UNC Health Care
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Transitioning Heart Patients Back to Primary Care

As a primary care physician, you know the challenges of managing a large population of patients who are at risk of heart disease. You often rely on cardiologists to get their hearts healthy, but then you are tasked with keeping them healthy once they come back to you. So how do cardiologists determine when to transition patients back to your care?

James Jollis, MD, a cardiologist with North Carolina Heart & Vascular, discusses the collaborative relationship between cardiologists and primary care providers and what tools he and his team use to keep you informed.

While patients are under your care, how do you keep primary care providers in the loop about their progress?

We use the Epic electronic health records system. Epic records are shared with primary care providers so they get our discharge summaries for patients we see in the hospital, as well as our patient encounter summaries for those we see in outpatient settings. The summaries include test results, changes in medications, follow-up appointments, and discharge or follow-up instructions. Any referring physician who uses Epic has access to this information in the Epic system. Those reports should be sent by fax or mail to physicians who are not on Epic.

What is the collaboration like between you and a primary care provider after a patient leaves your care?

Our level of involvement depends on primary care providers and what they are comfortable handling versus where they want us to help. Most manage their patients’ ongoing care and reach out to us in consult if a problem arises.

In general, we look to primary care providers to monitor things such as:

  • Medication side effects and issues, such as bleeding and anemia, renal function and electrolytes, and medication compliance. For some conditions and patients, medications can be challenging to take because of cost issues or other reasons. For certain conditions such as recent coronary artery stent, mechanical heart valve or atrial fibrillation with higher risk for stroke, failing to take medications can result in catastrophic outcomes such as stroke, heart attack or death. Often, compliance can be achieved by stressing the importance of these specific medications and offering alternatives or financial assistance for those who cannot afford prescribed treatments.
  • Blood pressure issues. More than half of people age 60 and older have high blood pressure, and most require two to three medications for blood pressure control, which can cause side effects. Blood pressure medication is something we often work back and forth on with primary care providers.

For cardiologists, our level of involvement varies based on the diagnosis:

Coronary Symptoms

After we have treated patients with acute coronary symptoms, where there is some sort of block, we are happy to have primary care providers involved in the follow-up care to whatever degree they are comfortable. If they want to order necessary follow-up tests, they can. But we are here for whatever level of support they need—whether it’s reading an EKG, talking to the patient’s family or representative, or reviewing test results. If there are complications after a procedure, the primary care provider should send the patient back to the facility where the treatment was performed.

Atrial Fibrillation

For atrial fibrillation patients, we work with primary care providers to make sure they understand the treatment we performed, the medications the patient needs and when they might need to contact us moving forward. Primary care providers are tasked with helping patients comply with medications and monitoring them for bleeding complications.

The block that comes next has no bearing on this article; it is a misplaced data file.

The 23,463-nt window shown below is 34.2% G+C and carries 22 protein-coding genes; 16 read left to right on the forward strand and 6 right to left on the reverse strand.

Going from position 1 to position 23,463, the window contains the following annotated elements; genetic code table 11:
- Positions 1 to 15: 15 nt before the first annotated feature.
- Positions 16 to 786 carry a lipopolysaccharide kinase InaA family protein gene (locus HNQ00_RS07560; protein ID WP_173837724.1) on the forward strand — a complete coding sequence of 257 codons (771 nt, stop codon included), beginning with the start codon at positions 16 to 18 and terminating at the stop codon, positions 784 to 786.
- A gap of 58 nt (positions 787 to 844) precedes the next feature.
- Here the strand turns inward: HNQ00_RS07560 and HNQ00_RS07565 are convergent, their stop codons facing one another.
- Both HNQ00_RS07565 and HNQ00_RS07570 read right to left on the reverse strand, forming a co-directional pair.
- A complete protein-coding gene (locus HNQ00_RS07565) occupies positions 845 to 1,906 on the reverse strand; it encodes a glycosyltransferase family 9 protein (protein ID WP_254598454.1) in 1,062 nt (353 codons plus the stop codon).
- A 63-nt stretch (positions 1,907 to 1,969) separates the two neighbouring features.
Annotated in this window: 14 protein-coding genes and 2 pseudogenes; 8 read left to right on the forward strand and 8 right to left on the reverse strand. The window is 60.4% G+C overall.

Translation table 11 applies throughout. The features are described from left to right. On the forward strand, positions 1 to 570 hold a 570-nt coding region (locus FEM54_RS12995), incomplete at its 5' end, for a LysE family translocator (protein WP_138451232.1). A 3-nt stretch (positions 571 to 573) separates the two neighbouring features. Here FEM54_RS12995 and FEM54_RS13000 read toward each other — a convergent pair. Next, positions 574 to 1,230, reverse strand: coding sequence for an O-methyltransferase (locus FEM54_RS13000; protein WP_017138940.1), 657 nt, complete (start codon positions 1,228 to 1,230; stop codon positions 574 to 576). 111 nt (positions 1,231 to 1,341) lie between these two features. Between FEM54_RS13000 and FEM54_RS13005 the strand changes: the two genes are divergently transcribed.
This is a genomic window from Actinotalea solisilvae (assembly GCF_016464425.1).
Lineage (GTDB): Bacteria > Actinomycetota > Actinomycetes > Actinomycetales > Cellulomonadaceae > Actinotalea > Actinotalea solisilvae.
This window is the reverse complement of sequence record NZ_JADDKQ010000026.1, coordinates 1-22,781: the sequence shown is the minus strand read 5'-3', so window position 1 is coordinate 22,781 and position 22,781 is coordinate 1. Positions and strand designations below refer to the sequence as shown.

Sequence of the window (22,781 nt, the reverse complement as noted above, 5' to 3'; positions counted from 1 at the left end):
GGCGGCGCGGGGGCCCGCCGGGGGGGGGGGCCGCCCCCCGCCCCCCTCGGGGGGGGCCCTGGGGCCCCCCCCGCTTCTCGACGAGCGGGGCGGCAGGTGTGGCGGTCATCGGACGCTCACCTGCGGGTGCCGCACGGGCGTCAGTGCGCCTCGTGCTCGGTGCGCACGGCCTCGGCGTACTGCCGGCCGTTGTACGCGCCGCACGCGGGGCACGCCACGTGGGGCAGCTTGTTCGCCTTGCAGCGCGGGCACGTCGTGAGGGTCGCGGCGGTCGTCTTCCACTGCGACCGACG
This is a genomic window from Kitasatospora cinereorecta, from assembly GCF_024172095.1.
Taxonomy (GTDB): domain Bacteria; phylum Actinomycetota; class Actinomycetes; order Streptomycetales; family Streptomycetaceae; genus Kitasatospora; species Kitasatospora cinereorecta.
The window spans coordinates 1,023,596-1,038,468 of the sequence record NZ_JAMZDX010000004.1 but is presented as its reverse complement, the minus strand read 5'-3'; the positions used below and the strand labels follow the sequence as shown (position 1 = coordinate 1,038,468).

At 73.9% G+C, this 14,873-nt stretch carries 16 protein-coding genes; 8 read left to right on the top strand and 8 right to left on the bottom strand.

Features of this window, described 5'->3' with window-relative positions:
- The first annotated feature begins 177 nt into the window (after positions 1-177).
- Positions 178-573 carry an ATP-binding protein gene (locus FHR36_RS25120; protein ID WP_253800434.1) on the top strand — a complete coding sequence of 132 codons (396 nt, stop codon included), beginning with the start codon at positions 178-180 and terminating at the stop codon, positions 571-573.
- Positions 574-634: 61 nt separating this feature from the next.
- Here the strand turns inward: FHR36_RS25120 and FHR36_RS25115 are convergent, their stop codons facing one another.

Heart Failure

For patients with heart failure, there are a lot of resources in place to ease the transition from the hospital to home. We give patients medications in the hospital and ensure they are fully equipped to follow instructions after discharge. We rely on primary care providers to monitor patients for complications and compliance with medications. We are available to help if complications arise.

How does a primary care provider know that a patient needs to go back to the cardiologist? What red flags should they look for?

Two of the main reasons patients come back to us are due to a closed artery or atrial fibrillation. Most primary care providers perform EKGs to determine the possibility of a closed artery. For atrial fibrillation, we rely on the primary care provider to identify the source of what’s causing it and evaluate symptoms and stroke risk. If a physician picks up on hyperthyroidism or pneumonia, those can cause A-fib. Other red flags include dizziness and severely high blood pressure.

What is your relationship with primary care providers once a patient is transferred back to their care?

Primary care providers have long-term relationships with their patients and are an integral part of their ongoing cardiac care. If they have any questions or if the patient is getting worse, they can refer back to us. Primary care providers and cardiologists tend to have great relationships with each other. We all have Epic message, but there’s no substitute for talking. We frequently consult with primary care providers by phone.

What tools, tips or advice do you give patients to help with their ongoing care?

We review medications and how to take them before they leave our care. We also put a plan in place in case they have problems, including making sure they know when to call 911 or notify their cardiologist and their primary care provider. We talk through weight goals and symptoms and what to do with diuretics. It really takes a team effort with the patient, the primary care provider and the cardiologist to ensure the best possible outcome for the patient.


Learn more about North Carolina Heart & Vascular and how to make a referral.